That's why, despite a brazen talent waiting in the wings in true freshman linebacking stud Barrett Ruud, who made 10 tackles in the 42-14 laugher over Troy State last week, Jamie is keeping his Blackshirt.
"The thing that I want everybody to recognize is that we really feel good about our starter -- Jamie Burrow's played very well in the games that's he's played so far," said Bohl. "He's a seasoned vet, so we're going to continue to make sure that Jamie gets the lion's share of the reps."
What helps is that Jamie understands that his role is to bring Ruud along and not feel threatened by him. It also works out well that their dads played together at Nebraska, so they've known each other from treks to Lincoln every year and being in the midst of Al Bundy-ish, "remember that hit I made" get-togethers during mini-reunion weekends.
"There's a long maturing process that takes place. I'm a fifth-year senior, but I feel even more mature than that," says Jamie, who already has his degree in biological sciences and is a two-time First-Team Academic All-Big 12 member. "I'm confident in where I am right now, and I'm confident that Barrett will be a great player -- one of the best players we've ever had here -- and I'm confident in my ability to help him through it."
Perhaps Ruud will take notice this week in how to prepare for what is more an event than merely a big game. The 17th-ranked Fighting Irish are the first colossal challenge for Nebraska and a big stepping stone if the Huskers are to remain on track for a return to a national title game. Notre Dame has a Touchdown Jesus-sized chip on its shoulders after last year's 27-24 loss in overtime to the Huskers. Featuring a power running game behind Julius Jones and a monstrous O-line, as well as a passing game to go with it due to Matt LoVecchio's accurate right arm, the Irish will give the Blackshirts a perfect measuring stick to see where they stand as a unit.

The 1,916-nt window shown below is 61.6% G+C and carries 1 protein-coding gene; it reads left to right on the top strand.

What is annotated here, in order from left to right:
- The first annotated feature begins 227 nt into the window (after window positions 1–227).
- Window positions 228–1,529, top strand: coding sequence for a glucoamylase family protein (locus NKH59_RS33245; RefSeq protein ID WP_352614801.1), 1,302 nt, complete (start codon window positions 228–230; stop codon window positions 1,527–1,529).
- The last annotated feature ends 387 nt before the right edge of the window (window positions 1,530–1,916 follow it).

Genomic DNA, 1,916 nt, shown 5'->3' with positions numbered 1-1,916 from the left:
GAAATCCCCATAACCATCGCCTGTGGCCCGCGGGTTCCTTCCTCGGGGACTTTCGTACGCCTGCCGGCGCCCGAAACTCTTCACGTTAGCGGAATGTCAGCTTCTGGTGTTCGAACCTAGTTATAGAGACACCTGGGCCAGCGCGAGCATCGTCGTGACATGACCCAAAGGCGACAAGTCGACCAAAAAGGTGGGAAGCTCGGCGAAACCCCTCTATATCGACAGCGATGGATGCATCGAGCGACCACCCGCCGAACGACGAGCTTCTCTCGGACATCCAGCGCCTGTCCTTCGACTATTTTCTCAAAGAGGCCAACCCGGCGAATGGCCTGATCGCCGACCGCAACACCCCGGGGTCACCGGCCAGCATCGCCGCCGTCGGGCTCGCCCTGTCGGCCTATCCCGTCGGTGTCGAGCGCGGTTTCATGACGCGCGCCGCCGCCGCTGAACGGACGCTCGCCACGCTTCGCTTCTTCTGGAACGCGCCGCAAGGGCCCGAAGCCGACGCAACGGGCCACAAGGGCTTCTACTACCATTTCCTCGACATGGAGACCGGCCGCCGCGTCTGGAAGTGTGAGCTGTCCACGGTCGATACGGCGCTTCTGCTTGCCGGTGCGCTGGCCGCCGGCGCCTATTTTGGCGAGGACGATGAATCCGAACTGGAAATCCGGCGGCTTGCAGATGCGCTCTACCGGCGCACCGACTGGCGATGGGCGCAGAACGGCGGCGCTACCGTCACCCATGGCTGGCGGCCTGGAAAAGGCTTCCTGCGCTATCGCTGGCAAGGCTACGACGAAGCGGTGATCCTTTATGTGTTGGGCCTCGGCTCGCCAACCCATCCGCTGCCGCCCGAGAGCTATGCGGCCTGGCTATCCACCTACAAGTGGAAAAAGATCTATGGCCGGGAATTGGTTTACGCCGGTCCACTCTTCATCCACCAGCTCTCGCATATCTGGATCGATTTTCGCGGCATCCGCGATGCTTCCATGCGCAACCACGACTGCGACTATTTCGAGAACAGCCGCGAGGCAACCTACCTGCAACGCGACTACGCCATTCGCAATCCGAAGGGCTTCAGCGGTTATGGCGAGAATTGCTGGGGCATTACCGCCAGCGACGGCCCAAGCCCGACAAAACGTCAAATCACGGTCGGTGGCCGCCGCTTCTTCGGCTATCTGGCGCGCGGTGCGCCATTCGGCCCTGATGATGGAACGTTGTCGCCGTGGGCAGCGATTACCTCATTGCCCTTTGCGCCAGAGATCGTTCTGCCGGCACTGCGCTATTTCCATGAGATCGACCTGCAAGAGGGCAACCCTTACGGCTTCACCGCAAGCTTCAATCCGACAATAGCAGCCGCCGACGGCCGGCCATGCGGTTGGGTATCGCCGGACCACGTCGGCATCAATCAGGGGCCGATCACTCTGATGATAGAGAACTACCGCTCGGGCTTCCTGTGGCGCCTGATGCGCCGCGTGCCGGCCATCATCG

"This is a big opportunity for me," says Jamie. "Last year, I actually didn't get one defensive snap -- I just played special teams. I've been waiting my whole career to make an impact, and I don't see any other better game to do it than this one."
And if he does come through with double-digit tackles as the focal point in stopping the Irish's running game, there's no question who'll be most anxious to bear hug the life out of him on the sideline.
Marc Connolly is a senior writer for ABC Sports Online. He can be reached at Marc.Connolly@abc.com.
The thing that I want everybody to recognize is that we really feel good about our starter -- Jamie Burrow's played very well in the games that's he's played so far. He's a seasoned vet, so we're going to continue to make sure that Jamie gets the lion's share of the reps. ”
||— Assistant coach Craig Bohl